State passed in URL

Jun 14, 2012 at 8:06 PM

So far I love what I am seeing here.  I am gettting ready to embark on some sample/test projects to continue to evaluate how this framework could help me.  Though for some reason, passing the navigation/transition state information in the url isn't sitting well with me - I prefer clean, logical URLs.  I worry about large/complex dialogs with many states and transitions.  Do you have any words to calm my fears :) ?

Coordinator
Jun 14, 2012 at 10:30 PM
Edited Jun 14, 2012 at 11:25 PM

Thanks for an interesting question. I can understand where you're coming from but don't worry, the Navigation framework can be used in lots of different ways.

If you don't want to pass navigation/transition state information in the URL then you can set trackCrumbTrail="false" against each State in the StateInfo configuration. This would mean URLs would be completely clean, but be aware that back navigation then can't be used.

If you want logical URLs, the Navigation framework supports ASP.NET Routing. You can specify a route against each State in the stateInfo configuration.

<state key="s1" page="~/p1.aspx" route="r1" trackCrumbTrail="false"/>

It can even help you build Single Page Applications, where there is only one state and no transitions.

Let me know if you're still interested. If you need any clarification or have more questions, please just ask. Also, I could point you at some sample code/articles I've written that should help.

Jun 16, 2012 at 5:40 PM
Edited Jun 16, 2012 at 5:40 PM

Let me start by saying that I love your two articles in the MSDN Magazine - very fresh perspective! I have created one VS'10 solution per article to get a taste of the Navigation framework.

The URL Query for back navigation is a strange choice for just about _any_ type of app. I work in the healthcare industry and seeing patient's provided information that can be easily modified across several steps of the wizard seems unacceptable. Even any trivial tax preparation app, or college admissions or .. you get the point. So this is only useful for some code prototyping or home projects.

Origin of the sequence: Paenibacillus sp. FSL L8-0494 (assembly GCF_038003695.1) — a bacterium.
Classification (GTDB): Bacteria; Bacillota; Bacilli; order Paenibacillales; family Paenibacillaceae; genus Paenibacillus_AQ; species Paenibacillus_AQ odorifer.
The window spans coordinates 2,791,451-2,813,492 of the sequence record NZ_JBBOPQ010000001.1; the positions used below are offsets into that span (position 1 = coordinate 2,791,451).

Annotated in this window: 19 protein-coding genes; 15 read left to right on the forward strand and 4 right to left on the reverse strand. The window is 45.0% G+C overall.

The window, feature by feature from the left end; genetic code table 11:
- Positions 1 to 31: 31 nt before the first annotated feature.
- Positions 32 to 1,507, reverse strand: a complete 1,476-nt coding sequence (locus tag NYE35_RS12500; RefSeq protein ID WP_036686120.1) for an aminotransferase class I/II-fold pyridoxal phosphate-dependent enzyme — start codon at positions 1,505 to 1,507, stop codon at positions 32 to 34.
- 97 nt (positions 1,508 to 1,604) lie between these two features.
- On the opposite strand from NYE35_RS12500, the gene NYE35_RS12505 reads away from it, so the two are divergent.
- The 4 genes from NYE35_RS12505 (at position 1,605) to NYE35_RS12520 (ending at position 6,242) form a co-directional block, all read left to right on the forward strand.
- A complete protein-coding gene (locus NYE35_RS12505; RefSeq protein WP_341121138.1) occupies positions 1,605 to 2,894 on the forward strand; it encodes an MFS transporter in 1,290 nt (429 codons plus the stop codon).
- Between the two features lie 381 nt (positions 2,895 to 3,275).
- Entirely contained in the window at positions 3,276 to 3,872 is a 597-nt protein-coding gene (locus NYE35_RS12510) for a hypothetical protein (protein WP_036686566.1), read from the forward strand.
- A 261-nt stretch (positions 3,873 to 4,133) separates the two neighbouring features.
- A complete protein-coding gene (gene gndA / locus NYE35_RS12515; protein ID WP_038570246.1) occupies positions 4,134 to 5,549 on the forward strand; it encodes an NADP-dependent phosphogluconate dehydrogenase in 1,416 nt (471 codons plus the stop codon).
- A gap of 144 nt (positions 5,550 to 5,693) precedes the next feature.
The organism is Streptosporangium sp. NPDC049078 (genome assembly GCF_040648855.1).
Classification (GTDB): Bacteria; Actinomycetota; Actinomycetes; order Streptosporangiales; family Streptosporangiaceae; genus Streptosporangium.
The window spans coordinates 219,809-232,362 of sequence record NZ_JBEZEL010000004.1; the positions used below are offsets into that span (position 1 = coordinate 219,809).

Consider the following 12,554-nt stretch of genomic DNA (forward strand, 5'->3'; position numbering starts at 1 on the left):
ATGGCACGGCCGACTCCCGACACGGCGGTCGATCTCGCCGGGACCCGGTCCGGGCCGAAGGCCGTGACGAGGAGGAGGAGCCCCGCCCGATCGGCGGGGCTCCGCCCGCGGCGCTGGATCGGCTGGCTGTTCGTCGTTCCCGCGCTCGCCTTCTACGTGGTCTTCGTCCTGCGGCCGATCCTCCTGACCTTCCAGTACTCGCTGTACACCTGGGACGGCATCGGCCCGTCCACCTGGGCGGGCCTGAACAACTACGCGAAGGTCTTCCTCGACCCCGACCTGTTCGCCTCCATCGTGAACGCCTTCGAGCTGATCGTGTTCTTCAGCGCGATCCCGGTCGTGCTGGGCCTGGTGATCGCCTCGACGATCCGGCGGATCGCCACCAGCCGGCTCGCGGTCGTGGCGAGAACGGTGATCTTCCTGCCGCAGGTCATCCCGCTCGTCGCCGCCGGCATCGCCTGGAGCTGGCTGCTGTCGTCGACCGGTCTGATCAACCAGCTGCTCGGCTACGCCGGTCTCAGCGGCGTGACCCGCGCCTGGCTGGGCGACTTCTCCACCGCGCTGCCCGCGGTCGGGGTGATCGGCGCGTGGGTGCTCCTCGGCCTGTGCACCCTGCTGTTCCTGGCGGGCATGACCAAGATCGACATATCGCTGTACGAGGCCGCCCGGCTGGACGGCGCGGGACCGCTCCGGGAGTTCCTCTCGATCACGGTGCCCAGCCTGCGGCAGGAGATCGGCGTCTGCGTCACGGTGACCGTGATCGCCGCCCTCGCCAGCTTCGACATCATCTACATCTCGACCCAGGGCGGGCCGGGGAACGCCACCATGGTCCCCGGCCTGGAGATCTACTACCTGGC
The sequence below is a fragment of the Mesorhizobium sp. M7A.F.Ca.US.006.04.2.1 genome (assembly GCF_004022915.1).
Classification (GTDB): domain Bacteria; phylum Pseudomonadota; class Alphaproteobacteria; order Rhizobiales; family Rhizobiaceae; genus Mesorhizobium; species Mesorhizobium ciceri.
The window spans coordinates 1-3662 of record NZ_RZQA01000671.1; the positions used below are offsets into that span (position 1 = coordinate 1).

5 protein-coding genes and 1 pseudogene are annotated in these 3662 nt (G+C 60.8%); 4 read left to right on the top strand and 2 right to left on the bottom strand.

Removing the crumbs (trackCrumbTrail=false) as you suggested renders the framework nearly useless. What if I am prepared to prevent the user from opening multiple browser windows in order for the Navigation framework to store state in Session object, is there a built in support for that?

Great Start!!

Coordinator
Jun 16, 2012 at 7:16 PM

It's great to hear you enjoyed the articles and thanks for sharing your concerns about the Navigation framework. Let's see if I can allay them.

When writing the MSDN articles I tried to come up with a sample project that demonstrated the different features of the framework in a straightforward way; but I agree with you that it wouldn't be appropriate to build a real online Survey in that way. However, that doesn't mean the Navigation framework can't still be used. The way to build a real Survey application would be to store the answers, as you say, in Session, but to still use the Navigation framework to handle the forward and back navigation. In that case, only the previous State(s) would appear in the URL and not the user's data.